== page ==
At 4.20 Glasgow and Otranto saw smoke to the north, and then three ships at a range of twelve miles. The British reversed direction, so that both fleets were moving south, and a chase began which lasted 90 minutes. Cradock was faced with a choice, either to take his three cruisers capable of twenty knots, abandon Otranto and run from the Germans, or stay and fight with Otranto which could only manage sixteen knots. The German ships slowed at a range of 15,000 yards to reorganise themselves for best positions, and to await best visibility, when the British to their west would be outlined against the setting sun.

At this stage, it is probable that the British could have escaped by sailing towards Canopus, then some 300 miles to the south. With the failing light, Spee would most likely have lost contact with the British squadron.

At 5.10 pm Cradock decided he must fight, and drew his ships closer together. He changed course to south-east and attempted to close upon the German ships while the sun remained high, which from behind his ships would dazzle the German gunners. Spee declined to engage and turned his faster ships away, maintaining the distance between the forces which sailed roughly parallel at a distance of 14,000 yards. At 6.18 Cradock again attempted to close, steering directly towards the enemy, which once again turned away to a greater range of 18,000 yards. At 6.50 pm the sun set, Spee closed to 12,000 yards and commenced firing.

The German ships had sixteen 8.2 inch guns of comparable range to the two 9.2 inch guns on Good Hope. One of these was hit within five minutes of the engagement starting. Of the remaining 6 in guns on the British ships, most were in casemates along the sides of the ships, which in the heavy seas continuously flooded if the gun doors were opened to fire. The merchant cruiser Otranto, having only 4-inch guns and being a much larger target than the other ships, retired west at full speed.

With the British 6-inch guns having insufficient range to match the German 8-inch, Cradock still attempted to close on the German ships. By 7.30 he had reached 6000 yards, but as he closed, so the German fire became more accurate. Both Good Hope and Monmouth were on fire, presenting convenient targets to the German gunners now that darkness had fallen, whereas the German ships had disappeared into the dark. Monmouth was first to be silenced. Good Hope continued firing, continuing to close on the German ships receiving more and more fire. By 7.50 pm she had also ceased firing, subsequently her forward section exploded, then she broke apart and sank; with no one actually witnessing the sinking.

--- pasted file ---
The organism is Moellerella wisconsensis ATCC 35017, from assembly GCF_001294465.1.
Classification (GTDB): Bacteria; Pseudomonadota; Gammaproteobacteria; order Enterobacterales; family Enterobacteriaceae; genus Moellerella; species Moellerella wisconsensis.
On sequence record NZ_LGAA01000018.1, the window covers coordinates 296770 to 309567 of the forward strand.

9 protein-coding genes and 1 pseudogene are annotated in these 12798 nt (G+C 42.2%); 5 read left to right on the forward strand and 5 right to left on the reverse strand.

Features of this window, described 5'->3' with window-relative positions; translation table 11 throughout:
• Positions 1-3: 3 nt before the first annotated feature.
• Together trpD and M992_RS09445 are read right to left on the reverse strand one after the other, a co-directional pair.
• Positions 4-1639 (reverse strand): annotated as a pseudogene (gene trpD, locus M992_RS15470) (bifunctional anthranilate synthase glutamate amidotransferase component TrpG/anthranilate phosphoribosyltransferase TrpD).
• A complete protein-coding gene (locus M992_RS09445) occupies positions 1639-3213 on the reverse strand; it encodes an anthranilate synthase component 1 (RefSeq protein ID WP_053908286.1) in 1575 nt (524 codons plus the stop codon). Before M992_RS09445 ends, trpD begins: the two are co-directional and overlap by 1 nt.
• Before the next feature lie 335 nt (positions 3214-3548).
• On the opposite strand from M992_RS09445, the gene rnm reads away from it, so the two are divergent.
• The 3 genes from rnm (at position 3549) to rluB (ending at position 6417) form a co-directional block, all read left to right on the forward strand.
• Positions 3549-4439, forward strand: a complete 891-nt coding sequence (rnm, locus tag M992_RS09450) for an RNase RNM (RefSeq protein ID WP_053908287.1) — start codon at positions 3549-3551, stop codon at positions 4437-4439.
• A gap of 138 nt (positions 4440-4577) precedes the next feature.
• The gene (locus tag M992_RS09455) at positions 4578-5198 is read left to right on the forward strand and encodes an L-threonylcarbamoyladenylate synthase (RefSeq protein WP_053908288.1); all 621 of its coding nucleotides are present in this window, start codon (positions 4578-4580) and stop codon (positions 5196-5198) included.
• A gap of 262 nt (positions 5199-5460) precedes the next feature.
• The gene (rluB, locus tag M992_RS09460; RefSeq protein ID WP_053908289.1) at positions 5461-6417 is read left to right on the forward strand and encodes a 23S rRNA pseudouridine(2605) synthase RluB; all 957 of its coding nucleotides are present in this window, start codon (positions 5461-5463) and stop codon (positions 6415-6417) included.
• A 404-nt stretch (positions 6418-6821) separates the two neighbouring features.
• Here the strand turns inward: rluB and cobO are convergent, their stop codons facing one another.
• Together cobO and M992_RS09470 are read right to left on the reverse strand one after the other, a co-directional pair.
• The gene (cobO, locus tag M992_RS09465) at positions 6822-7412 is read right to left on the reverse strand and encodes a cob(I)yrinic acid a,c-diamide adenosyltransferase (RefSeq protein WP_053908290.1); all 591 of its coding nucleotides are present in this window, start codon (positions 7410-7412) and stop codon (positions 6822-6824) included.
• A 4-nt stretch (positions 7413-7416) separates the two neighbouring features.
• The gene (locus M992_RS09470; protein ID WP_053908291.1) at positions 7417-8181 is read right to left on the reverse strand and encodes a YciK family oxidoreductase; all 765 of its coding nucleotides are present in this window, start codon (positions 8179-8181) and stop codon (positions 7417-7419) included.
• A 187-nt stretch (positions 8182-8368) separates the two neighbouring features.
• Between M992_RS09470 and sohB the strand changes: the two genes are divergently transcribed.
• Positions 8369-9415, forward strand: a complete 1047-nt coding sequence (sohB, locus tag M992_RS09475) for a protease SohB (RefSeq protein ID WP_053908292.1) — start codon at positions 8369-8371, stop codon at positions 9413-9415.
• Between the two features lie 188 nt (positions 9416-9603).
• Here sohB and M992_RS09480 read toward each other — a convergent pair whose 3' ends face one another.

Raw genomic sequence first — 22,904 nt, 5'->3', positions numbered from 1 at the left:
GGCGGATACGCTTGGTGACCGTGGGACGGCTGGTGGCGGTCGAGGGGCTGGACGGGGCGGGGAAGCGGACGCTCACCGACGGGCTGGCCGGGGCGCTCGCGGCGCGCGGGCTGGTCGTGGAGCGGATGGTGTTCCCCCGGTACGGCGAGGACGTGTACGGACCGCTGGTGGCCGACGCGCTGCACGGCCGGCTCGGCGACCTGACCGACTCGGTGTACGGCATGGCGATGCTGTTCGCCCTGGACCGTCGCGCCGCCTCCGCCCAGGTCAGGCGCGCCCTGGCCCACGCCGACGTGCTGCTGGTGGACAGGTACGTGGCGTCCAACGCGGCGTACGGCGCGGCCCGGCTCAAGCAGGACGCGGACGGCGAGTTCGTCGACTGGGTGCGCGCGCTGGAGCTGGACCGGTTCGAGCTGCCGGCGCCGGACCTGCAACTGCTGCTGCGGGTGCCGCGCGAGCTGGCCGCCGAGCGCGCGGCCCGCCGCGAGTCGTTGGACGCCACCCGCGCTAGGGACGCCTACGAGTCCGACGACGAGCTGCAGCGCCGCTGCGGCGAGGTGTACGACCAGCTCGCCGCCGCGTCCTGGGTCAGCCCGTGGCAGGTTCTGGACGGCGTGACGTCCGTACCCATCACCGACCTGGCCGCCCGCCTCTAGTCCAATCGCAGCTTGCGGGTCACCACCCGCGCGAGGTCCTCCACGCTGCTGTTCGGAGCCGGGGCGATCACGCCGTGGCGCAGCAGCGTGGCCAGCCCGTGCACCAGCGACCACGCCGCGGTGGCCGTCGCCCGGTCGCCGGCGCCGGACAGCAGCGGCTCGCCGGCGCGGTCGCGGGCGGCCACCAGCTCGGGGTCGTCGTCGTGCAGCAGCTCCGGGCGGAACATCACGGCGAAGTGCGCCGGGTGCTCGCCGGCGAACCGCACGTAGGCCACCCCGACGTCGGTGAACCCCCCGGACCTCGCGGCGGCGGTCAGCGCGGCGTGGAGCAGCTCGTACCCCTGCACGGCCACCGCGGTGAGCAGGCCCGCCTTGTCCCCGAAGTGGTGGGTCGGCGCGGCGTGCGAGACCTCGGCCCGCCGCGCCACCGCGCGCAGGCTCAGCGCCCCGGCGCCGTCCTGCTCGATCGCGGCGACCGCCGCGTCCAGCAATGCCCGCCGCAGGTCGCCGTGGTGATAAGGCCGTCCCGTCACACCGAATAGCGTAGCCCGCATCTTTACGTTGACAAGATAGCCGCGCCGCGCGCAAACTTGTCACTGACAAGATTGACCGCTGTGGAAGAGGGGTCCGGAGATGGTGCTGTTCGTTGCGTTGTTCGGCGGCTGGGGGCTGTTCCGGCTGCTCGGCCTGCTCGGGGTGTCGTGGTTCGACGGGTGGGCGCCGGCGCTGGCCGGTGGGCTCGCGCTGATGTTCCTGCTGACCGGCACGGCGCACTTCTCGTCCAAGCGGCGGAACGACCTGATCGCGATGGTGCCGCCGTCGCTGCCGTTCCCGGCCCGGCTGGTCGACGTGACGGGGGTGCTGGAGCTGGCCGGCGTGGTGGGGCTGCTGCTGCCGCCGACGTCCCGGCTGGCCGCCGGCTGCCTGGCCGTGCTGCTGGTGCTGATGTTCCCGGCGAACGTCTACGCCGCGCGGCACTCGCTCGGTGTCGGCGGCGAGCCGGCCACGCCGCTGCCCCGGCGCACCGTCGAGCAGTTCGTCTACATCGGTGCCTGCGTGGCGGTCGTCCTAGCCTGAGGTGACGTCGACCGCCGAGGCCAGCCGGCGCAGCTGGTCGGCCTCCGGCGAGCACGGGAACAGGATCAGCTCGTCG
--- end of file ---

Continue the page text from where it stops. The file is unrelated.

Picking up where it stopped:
HMS Good Hope.

Scharnhorst switched firing towards Monmouth, while Gneisenau joined Leipzig and Dresden which had been engaging Glasgow. German light cruisers had only 4.1 inch guns which had left Glasgow relatively unscathed, but these were now joined by the 8.2 inch guns of Gneisenau. John Luce, captain of the Glasgow, determined that nothing was to be gained by staying and attempting to fight. It was noticed that each time he fired, the flash of his guns was used by the Germans to aim a new salvo, so he also ceased firing. One compartment of the ship was flooded, but she could still manage 24 knots. He returned first to Monmouth, which was now dark but still afloat. Nothing was to be done for the ship, which was sinking slowly but would attempt to beach on the Chilean coast. Glasgow turned south and departed.

There was some confusion amongst the German ships as to the fate of the two armoured cruisers, which had disappeared into the dark once they ceased firing, and a hunt began. Leipzig saw something burning, but on approaching found only wreckage. Nürnberg, slower than the other German ships arrived late at the battle, but sighted Monmouth, listing and badly damaged but still moving. After pointedly directing his searchlights at the ship's ensign, an invitation to surrender which was declined, he opened fire, finally sinking the ship. Without firm information, Spee decided that Good Hope had escaped and called off the search at 10.15 pm. Mindful of the reports that a British battleship was around somewhere, he turned north.